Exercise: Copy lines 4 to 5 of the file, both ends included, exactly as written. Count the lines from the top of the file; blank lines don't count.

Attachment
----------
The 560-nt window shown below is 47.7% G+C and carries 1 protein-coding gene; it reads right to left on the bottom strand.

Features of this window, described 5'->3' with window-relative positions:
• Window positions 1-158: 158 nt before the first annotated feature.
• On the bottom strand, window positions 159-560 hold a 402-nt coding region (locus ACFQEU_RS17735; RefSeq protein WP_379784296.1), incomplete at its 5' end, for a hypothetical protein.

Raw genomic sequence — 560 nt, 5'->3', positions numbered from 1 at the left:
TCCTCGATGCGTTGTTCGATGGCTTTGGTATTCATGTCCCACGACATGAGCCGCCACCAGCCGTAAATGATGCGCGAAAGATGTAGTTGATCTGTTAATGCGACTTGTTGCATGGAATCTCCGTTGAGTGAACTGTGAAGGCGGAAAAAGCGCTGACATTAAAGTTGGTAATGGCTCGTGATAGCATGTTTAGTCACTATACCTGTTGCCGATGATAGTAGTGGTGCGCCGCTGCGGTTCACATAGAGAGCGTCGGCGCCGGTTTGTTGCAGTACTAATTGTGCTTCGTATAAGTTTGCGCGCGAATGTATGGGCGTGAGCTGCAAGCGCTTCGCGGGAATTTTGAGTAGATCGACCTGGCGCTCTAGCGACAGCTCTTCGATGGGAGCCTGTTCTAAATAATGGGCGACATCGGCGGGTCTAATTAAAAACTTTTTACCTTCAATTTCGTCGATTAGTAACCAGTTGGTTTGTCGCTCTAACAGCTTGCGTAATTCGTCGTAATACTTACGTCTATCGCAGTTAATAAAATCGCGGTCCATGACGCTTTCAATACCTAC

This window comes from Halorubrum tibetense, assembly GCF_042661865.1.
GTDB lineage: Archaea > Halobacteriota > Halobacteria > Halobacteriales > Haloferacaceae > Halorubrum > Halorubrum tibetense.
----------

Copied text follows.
• On the bottom strand, window positions 159-560 hold a 402-nt coding region (locus ACFQEU_RS17735; RefSeq protein WP_379784296.1), incomplete at its 5' end, for a hypothetical protein.

Raw genomic sequence — 560 nt, 5'->3', positions numbered from 1 at the left: